Rogers Communications Inc. will sell Freedom Mobile Inc. at Quebecor Inc. for $ 2.85 billion in a deal that is expected to appease federal regulators opposed to its proposed acquisition of Shaw Communications Inc.
The deal comes after the antitrust regulator reiterated its opposition to Rogers’ plan to buy Shaw and is subject to approval by the Canadian Competition Authority and the federal Department of Innovation, Science and Technology. Economic Development, companies said.
It covers all Internet customers and Freedom’s branded wireless, infrastructure, spectrum and retail locations, they added in a statement.
Toronto-based Rogers made a $ 26 billion bid for Calgary-based Shaw, and also offered to sell Shaw’s Freedom mobile unit to alleviate competition concerns as part of the deal. .
The agreement offers “viable and sustainable” competition, companies say
The Competition Bureau had said the sale would weaken Freedom’s operations, reducing “competitive discipline” among domestic carriers and lead to a transfer of wealth from low- and middle-income groups to wealthy Rogers and Shaw families. .
Rogers, Shaw and Quebecor argued that their agreement would effectively address these concerns and keep alive a fourth “strong and sustainable” wireless operator in Canada, because the agreement would expand Quebecor’s wireless operations nationwide.
“The parties strongly believe that the agreement effectively addresses the concerns … about viable and sustainable wireless competition in Canada,” the companies said in a statement, referring to the control body’s reservations. competition and the Minister of Industry.
The companies will also offer transportation and roaming services in Quebecor as part of the agreement.
“We look forward to obtaining exceptional regulatory approvals for our merger with Shaw so that we can deliver significant long-term benefits to Canadian consumers, businesses and the economy,” said Rogers CEO Tony Staffieri.
Quebecor defeated several other parties to reach an agreement. Globalive Capital signed a network and spectrum sharing agreement with Telus Corp. in May to boost its bid to buy Freedom. Formerly known as Wind Mobile, Freedom was founded by Globalive founder and president Anthony Lacavera in 2008.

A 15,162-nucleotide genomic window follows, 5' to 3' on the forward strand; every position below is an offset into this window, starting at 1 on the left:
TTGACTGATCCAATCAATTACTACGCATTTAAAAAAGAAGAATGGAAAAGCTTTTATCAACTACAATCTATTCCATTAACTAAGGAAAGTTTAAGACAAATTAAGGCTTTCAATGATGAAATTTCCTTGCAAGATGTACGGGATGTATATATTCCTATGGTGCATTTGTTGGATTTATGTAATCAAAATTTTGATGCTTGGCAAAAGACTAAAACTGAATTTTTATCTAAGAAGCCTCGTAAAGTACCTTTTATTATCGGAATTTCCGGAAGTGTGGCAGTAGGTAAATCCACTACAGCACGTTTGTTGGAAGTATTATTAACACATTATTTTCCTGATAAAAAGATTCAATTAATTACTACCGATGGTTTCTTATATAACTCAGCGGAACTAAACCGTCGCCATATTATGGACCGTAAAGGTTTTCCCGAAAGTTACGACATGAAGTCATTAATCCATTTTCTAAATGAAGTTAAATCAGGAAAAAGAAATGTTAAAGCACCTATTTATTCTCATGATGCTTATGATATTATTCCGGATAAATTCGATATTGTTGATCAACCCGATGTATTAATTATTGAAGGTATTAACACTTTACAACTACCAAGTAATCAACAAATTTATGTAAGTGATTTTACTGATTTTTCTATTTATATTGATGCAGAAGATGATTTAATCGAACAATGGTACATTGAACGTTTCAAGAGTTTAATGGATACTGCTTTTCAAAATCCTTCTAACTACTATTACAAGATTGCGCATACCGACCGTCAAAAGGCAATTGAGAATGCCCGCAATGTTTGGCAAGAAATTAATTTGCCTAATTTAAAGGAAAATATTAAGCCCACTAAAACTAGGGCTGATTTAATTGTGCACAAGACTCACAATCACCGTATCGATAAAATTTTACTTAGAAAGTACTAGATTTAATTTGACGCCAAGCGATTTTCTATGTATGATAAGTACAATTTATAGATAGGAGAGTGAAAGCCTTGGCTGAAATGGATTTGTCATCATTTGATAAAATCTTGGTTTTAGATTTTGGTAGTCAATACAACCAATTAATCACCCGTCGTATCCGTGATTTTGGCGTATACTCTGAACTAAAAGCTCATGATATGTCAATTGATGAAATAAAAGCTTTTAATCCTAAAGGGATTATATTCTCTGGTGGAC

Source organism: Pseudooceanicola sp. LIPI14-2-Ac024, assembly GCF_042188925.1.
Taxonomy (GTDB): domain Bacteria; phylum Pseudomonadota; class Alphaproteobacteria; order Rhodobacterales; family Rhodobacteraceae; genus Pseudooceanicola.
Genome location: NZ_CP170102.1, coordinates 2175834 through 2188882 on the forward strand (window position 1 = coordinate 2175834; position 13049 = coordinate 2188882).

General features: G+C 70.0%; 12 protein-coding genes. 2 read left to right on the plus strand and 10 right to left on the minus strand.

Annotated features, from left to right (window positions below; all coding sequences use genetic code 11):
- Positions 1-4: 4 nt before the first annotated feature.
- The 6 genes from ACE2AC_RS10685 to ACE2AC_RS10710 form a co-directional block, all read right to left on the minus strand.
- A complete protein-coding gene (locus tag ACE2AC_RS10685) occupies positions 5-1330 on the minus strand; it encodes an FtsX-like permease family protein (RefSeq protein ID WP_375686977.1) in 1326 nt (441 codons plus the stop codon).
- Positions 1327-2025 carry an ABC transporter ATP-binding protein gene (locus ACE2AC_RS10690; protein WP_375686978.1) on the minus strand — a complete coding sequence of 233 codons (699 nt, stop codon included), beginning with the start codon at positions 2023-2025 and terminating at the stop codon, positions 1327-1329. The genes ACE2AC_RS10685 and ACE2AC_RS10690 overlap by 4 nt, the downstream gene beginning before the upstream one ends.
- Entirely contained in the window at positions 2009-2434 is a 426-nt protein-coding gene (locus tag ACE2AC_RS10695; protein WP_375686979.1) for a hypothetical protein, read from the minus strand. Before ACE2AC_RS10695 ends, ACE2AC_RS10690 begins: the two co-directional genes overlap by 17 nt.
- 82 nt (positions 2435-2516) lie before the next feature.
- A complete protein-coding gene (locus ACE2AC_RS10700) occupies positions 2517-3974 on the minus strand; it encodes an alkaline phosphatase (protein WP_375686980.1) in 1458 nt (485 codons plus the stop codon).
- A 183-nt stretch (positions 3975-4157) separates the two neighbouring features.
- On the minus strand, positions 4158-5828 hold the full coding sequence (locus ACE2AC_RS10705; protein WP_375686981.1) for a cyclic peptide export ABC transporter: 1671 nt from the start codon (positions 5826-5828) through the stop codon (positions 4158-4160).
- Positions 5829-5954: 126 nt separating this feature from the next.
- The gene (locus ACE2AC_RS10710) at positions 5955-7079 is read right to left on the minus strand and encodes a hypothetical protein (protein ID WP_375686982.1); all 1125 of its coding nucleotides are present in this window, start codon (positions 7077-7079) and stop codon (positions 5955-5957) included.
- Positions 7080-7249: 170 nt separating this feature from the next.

Lacavera said in a statement Saturday that Globalive had offered $ 900 million more than Quebecor to buy Freedom. He said his offer was rejected because Globalive is “a true long-term, independent and pure national competitor”.
“Rogers is afraid to compete. They bought this deal from a succession of friendly billionaires and friendly matches that will not compete with them. [and] they are willing to sell them Freedom at any time, “Lacavera added.
Canadian law allows for the approval of mergers that harm competition if companies can demonstrate that the mergers bring efficiency to the economy.
The Rogers-Shaw transaction announced in March 2021 already has the approval of Shaw shareholders and the Telecommunications and Radio and Television Commission of Canada. However, it is still subject to review by the Competition Bureau and the Minister for Innovation, Science and Economic Development.
A woman walks past a Freedom Mobile store in Toronto in this 2016 archive photo. Rogers Communications says it will sell Freedom Mobile in a deal that hopes to appease regulators opposed to its takeover of Shaw Communications, its nearest competitor. (Nathan Denette / The Canadian Press)
The Competition Bureau has extended its opposition to Rogers’ proposed acquisition of Shaw in new communications filed with the Competition Court on Friday.
In legal documents released after the markets closed, the agency challenged Rogers’ claims about efficiency and said the acquisition of its nearest rival is anti-competitive and would harm consumers through higher prices, services low quality and lost innovation.
He also argued that the proposed sale of Shaw’s Freedom Mobile “is not an effective remedy” because it will not replace the growing competition that Shaw Mobile would offer in Alberta and British Columbia and make Freedom “a later weaker competitor” than it would have had. . state.